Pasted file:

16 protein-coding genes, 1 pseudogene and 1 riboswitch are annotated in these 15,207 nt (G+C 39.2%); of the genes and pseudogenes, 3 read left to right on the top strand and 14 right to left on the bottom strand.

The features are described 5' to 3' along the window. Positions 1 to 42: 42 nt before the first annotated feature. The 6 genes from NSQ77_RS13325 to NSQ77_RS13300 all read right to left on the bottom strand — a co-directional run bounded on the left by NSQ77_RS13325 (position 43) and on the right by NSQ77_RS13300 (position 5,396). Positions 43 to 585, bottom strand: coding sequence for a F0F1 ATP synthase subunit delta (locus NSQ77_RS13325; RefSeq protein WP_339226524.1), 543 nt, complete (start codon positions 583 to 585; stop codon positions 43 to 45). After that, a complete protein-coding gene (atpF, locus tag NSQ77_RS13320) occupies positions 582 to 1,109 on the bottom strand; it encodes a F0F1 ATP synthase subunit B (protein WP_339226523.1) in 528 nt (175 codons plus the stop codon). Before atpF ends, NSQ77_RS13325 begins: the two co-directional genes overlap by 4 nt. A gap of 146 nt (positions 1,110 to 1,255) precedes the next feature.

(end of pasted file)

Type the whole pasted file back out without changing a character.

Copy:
16 protein-coding genes, 1 pseudogene and 1 riboswitch are annotated in these 15,207 nt (G+C 39.2%); of the genes and pseudogenes, 3 read left to right on the top strand and 14 right to left on the bottom strand.

The features are described 5' to 3' along the window. Positions 1 to 42: 42 nt before the first annotated feature. The 6 genes from NSQ77_RS13325 to NSQ77_RS13300 all read right to left on the bottom strand — a co-directional run bounded on the left by NSQ77_RS13325 (position 43) and on the right by NSQ77_RS13300 (position 5,396). Positions 43 to 585, bottom strand: coding sequence for a F0F1 ATP synthase subunit delta (locus NSQ77_RS13325; RefSeq protein WP_339226524.1), 543 nt, complete (start codon positions 583 to 585; stop codon positions 43 to 45). After that, a complete protein-coding gene (atpF, locus tag NSQ77_RS13320) occupies positions 582 to 1,109 on the bottom strand; it encodes a F0F1 ATP synthase subunit B (protein WP_339226523.1) in 528 nt (175 codons plus the stop codon). Before atpF ends, NSQ77_RS13325 begins: the two co-directional genes overlap by 4 nt. A gap of 146 nt (positions 1,110 to 1,255) precedes the next feature.